On Saturday, the United States (US) said that it remains concerned about the ongoing oil shutdown in Libya. The shutdown could lead to more frequent electricity outages for longer periods of time as well as higher electricity generation costs throughout the summer.
In a statement, the US Embassy in Libya said that it remains committed to helping the General Electricity Company of Libya (GECOL) to mitigate the problems of electricity outages.
The US Embassy added that turning off unneeded electrical items, shifting electricity-intensive usage to off-peak hours, and reducing the use of air conditioning can help reduce the chances of blackouts. It also allows the GECOL to economise the fuel limitations caused by the shut down of oilfields.
Libya is losing tens of millions of dollars a day due to the shutdown of its oil facilities. This while global prices are at their highest in years, the country’s Oil and Gas Minister, Mohamed Aoun, told AFP in an interview on Friday.
Oil is the lifeblood of the North-African country trying to move past a decade of conflict since the fall of Moammar Gaddafi in a 2011 NATO-backed uprising.
However, since mid-April Libya’s two major export terminals and several oil fields have been held hostage to the country’s latest political schism.
“Production has fallen by about 600,000 barrels a day,” half of the prior level, Minister of Oil and Gas, Mohammed Aoun, added.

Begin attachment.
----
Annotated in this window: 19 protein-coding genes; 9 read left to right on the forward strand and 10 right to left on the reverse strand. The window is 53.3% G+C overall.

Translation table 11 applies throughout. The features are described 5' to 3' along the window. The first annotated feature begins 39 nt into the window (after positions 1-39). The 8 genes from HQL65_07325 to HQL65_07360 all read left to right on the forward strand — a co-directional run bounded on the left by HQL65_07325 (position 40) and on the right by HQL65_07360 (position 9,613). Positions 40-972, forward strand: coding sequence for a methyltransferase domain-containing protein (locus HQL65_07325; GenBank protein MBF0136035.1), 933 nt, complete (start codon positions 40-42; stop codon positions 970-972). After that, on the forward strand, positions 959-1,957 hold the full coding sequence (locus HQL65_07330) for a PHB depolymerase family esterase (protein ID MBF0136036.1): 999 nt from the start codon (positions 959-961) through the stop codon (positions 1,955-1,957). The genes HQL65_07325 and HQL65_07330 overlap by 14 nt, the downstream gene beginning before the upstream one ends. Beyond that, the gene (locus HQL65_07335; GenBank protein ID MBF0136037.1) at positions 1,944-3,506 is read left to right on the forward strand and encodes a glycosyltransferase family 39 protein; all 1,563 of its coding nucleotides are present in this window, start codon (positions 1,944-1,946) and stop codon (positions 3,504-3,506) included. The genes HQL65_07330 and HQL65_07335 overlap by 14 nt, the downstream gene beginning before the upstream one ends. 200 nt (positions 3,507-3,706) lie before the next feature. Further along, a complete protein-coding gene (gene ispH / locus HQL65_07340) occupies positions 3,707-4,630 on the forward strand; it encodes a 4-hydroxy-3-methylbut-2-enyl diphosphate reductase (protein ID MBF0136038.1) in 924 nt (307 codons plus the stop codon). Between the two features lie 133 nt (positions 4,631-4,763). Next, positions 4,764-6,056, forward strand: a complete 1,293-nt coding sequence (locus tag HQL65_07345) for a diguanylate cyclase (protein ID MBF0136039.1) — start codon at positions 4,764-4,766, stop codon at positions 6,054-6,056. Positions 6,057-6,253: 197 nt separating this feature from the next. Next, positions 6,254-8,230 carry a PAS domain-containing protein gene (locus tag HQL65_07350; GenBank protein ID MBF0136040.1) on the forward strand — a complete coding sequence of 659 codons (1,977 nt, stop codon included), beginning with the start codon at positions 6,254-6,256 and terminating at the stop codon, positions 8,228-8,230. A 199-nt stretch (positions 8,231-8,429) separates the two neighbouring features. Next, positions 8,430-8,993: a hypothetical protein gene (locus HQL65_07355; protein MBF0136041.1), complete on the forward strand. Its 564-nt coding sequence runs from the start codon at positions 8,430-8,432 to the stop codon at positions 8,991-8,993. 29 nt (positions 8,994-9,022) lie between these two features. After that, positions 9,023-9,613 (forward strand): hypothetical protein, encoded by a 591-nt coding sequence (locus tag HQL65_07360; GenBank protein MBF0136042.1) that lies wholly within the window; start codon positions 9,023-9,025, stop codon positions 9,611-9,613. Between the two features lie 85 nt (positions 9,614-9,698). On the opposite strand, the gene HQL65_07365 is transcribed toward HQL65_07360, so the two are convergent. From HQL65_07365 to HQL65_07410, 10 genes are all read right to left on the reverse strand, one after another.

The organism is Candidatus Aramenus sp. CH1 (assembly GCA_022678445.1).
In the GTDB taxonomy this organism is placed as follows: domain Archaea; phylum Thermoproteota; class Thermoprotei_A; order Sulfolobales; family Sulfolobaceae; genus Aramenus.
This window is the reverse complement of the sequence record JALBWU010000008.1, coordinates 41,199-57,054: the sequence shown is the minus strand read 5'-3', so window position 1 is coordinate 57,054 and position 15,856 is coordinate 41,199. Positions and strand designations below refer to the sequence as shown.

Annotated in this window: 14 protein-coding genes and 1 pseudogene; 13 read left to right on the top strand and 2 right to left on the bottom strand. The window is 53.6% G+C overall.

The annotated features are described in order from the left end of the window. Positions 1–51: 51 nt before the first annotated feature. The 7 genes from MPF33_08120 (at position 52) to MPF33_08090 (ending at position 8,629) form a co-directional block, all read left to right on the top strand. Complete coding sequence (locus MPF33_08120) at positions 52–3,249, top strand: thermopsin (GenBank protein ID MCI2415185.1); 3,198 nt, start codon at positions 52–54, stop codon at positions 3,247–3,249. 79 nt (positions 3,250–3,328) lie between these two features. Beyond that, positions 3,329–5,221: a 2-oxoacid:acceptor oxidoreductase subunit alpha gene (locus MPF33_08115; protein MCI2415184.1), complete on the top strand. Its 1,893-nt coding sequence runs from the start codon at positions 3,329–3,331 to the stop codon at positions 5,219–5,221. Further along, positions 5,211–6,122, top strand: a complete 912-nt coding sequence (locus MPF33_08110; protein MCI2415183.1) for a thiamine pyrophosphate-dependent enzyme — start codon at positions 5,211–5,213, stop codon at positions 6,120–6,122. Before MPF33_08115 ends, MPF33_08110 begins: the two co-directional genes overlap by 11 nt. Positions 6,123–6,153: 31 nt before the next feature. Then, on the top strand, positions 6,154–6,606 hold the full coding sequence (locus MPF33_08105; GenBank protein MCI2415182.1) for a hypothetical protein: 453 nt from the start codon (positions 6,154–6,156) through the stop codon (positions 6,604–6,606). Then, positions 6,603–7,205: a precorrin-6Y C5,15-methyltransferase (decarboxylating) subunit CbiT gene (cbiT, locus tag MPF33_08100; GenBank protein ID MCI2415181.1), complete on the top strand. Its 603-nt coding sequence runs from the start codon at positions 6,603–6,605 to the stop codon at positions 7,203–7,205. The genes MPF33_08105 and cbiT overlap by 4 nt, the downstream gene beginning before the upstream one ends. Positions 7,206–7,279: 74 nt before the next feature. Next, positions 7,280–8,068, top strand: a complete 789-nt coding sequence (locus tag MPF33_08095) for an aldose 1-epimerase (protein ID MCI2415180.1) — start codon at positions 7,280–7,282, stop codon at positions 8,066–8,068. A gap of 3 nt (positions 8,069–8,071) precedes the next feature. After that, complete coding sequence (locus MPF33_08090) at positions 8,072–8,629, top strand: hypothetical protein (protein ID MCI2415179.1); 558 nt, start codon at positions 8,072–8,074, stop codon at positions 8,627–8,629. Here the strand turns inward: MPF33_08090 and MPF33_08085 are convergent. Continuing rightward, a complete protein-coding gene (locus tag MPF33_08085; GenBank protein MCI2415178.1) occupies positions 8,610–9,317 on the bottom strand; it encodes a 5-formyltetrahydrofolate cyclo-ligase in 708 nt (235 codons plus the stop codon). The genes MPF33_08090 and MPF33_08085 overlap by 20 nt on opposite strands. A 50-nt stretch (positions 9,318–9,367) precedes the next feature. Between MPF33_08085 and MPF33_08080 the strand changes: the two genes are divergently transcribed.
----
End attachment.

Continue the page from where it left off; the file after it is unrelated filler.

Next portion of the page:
“Calculating the sale price at $100 a barrel, losses are at least $60 million daily,” he said.
Since Russia began its invasion of Ukraine in February, triggering Western sanctions, global crude prices have reached levels unseen since 2014. On Friday the US benchmark West Texas Intermediate crude traded above $106 per barrel. The price of Brent crude exceeded $109 per barrel.
The Libyan closures follow the selection of a new Prime Minister, Fathi Bashagha, in February by Libya’s Eastern-based Parliament in a direct challenge to the Tripoli-based interim Prime Minister, Abdelhamid Al-Dbaiba.
Analysts say Libyan forces in the East, who back Bashagha, have forced the closure of the oil facilities in a bid to press Al-Dbaiba to step down. However, Al-Dbaiba insists he will only hand power over to an elected successor.